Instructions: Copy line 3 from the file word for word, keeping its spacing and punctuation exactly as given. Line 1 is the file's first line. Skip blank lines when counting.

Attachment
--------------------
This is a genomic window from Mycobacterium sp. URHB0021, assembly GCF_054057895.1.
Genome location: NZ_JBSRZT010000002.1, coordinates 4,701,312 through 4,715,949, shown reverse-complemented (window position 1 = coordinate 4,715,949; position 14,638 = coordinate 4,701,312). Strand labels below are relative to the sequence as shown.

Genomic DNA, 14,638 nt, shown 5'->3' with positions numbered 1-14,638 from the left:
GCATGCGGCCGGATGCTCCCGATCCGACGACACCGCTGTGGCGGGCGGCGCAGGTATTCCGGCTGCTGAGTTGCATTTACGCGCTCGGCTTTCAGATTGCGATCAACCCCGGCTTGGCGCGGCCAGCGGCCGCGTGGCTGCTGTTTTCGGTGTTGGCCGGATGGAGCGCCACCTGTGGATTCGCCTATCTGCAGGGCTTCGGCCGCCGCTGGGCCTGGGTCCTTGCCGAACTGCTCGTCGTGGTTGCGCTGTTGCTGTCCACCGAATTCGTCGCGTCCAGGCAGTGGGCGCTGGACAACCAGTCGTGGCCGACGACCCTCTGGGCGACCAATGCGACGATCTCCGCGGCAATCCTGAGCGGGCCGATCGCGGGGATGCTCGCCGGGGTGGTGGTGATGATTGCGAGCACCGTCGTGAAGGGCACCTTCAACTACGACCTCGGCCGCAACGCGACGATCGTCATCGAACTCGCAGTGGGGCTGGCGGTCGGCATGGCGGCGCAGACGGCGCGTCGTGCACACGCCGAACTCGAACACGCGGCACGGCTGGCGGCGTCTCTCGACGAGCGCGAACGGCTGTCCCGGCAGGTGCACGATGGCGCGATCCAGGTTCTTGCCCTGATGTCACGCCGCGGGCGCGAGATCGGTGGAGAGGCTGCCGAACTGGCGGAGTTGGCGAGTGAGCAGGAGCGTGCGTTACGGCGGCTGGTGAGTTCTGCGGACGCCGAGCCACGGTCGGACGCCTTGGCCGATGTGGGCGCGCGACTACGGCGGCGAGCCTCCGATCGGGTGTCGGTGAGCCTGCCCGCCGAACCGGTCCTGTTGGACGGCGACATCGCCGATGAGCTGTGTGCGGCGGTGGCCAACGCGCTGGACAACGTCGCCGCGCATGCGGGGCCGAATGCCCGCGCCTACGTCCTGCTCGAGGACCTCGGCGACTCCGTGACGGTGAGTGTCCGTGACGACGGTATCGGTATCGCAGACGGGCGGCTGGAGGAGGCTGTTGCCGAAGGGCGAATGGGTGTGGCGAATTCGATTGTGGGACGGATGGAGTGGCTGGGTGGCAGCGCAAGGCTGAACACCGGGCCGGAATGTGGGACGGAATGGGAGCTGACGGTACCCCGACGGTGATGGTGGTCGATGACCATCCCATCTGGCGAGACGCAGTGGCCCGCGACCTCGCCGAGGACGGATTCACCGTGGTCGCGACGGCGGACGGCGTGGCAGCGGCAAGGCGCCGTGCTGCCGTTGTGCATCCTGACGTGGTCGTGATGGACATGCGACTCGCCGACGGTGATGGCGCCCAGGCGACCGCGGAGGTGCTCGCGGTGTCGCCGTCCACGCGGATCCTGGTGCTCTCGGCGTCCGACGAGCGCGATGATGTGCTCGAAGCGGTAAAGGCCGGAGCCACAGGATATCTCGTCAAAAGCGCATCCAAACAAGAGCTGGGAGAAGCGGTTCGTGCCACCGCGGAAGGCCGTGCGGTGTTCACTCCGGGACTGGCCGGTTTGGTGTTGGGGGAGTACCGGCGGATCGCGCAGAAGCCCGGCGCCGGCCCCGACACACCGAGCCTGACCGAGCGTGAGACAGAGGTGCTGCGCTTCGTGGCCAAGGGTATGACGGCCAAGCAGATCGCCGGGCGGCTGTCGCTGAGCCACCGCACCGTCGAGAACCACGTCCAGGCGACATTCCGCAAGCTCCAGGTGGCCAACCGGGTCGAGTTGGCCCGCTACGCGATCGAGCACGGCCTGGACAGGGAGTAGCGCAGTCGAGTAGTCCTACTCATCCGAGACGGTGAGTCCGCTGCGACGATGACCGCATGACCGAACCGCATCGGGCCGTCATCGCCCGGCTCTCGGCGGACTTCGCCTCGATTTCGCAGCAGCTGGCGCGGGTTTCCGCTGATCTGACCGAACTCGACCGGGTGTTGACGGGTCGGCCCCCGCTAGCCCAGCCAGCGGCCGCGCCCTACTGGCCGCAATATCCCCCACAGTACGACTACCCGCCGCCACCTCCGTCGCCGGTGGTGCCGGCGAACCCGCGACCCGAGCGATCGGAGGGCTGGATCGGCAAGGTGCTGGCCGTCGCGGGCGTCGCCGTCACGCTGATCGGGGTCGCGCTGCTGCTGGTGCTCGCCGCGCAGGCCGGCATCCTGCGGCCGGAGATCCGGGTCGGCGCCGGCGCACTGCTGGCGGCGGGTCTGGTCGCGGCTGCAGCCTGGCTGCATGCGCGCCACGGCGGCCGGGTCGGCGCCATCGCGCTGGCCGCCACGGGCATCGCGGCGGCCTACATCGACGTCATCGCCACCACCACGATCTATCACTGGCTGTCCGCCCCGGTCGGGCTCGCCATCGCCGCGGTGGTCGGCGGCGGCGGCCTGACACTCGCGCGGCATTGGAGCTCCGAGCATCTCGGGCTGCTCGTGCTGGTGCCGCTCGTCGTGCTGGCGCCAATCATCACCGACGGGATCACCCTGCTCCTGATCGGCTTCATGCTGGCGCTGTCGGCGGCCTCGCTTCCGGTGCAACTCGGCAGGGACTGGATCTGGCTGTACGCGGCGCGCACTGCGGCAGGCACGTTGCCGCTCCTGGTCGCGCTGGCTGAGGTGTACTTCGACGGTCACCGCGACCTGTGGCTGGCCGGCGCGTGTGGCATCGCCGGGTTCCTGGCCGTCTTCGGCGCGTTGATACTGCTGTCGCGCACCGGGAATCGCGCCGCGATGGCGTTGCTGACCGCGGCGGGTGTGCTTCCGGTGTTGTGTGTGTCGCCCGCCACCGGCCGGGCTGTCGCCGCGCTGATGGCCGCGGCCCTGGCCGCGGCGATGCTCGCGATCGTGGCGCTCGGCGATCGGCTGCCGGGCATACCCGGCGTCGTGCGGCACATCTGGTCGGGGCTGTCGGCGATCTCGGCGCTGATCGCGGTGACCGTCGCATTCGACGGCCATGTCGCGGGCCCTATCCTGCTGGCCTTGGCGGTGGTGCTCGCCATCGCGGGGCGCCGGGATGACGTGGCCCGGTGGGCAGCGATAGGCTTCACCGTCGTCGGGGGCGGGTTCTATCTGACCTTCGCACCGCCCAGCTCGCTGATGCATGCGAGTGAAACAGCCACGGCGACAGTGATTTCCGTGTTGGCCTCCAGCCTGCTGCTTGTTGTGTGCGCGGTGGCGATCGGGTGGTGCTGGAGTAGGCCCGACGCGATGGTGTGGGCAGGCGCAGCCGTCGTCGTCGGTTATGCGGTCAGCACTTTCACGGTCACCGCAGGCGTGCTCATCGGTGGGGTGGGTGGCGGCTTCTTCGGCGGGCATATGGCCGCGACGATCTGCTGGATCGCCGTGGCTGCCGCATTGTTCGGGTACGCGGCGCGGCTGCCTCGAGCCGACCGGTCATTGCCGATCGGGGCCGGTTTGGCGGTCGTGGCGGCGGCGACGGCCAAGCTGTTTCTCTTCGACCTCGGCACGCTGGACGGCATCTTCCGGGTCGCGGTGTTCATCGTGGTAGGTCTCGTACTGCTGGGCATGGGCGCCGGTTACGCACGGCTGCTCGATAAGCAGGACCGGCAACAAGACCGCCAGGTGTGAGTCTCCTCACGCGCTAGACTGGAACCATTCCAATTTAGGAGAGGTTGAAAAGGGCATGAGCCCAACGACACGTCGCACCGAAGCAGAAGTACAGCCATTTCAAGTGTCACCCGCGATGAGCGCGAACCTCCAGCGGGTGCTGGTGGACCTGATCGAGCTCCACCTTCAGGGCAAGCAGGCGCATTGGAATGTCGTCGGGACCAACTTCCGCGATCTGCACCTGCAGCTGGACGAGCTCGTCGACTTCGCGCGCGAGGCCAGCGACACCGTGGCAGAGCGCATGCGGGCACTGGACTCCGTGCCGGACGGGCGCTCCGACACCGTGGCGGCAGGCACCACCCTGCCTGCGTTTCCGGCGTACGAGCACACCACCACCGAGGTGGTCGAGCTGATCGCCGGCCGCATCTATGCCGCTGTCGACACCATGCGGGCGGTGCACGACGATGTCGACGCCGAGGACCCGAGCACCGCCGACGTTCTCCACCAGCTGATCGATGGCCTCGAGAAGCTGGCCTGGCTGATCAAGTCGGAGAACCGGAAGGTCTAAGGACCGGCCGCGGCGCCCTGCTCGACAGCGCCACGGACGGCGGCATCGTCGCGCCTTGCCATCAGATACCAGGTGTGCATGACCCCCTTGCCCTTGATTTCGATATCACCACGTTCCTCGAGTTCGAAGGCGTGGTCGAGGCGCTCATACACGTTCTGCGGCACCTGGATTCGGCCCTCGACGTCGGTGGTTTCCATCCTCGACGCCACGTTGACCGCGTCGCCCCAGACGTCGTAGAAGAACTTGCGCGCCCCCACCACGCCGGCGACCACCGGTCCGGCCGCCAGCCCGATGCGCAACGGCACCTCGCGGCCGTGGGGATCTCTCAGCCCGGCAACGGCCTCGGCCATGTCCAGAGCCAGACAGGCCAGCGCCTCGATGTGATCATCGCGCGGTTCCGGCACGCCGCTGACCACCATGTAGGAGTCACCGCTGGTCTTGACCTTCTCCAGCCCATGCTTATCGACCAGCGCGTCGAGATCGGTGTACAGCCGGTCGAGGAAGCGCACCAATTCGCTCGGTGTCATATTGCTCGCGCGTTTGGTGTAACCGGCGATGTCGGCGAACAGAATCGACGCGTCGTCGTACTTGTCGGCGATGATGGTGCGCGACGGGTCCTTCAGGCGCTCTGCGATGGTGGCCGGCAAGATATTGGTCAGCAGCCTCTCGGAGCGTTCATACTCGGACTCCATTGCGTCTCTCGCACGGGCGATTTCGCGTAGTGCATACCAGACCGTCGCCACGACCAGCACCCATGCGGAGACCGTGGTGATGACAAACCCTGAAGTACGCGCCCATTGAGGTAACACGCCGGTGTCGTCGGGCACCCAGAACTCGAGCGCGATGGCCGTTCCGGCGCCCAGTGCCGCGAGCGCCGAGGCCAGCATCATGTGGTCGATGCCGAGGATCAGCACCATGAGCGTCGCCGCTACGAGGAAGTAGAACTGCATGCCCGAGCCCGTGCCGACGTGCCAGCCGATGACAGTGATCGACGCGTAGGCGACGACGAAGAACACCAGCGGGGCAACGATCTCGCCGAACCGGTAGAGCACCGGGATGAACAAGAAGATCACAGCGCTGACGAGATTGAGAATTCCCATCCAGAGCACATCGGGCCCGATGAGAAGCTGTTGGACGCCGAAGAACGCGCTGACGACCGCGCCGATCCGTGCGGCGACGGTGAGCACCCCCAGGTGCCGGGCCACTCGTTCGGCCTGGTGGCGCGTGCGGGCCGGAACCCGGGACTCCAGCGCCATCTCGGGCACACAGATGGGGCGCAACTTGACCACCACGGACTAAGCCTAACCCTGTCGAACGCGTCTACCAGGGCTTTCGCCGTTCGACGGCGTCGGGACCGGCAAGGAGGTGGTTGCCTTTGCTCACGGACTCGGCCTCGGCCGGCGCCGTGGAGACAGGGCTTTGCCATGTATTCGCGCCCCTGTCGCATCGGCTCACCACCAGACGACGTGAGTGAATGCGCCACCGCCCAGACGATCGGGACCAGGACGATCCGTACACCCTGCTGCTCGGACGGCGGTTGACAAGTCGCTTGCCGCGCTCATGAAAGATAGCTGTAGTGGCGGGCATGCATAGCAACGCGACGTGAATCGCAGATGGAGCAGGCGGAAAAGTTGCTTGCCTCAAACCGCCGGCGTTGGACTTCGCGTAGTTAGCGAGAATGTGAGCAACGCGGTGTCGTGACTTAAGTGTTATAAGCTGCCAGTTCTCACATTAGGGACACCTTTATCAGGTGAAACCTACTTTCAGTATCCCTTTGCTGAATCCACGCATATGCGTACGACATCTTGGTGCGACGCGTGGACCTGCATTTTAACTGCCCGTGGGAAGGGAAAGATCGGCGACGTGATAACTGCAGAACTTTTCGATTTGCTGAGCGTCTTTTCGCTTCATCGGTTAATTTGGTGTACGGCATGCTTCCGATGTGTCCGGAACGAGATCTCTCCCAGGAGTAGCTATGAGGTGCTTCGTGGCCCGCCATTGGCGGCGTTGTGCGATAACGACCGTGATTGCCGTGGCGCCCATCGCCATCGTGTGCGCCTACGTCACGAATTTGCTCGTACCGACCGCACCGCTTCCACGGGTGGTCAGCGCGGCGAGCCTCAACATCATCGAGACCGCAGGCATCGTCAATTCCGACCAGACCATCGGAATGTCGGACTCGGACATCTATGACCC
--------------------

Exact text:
Genomic DNA, 14,638 nt, shown 5'->3' with positions numbered 1-14,638 from the left: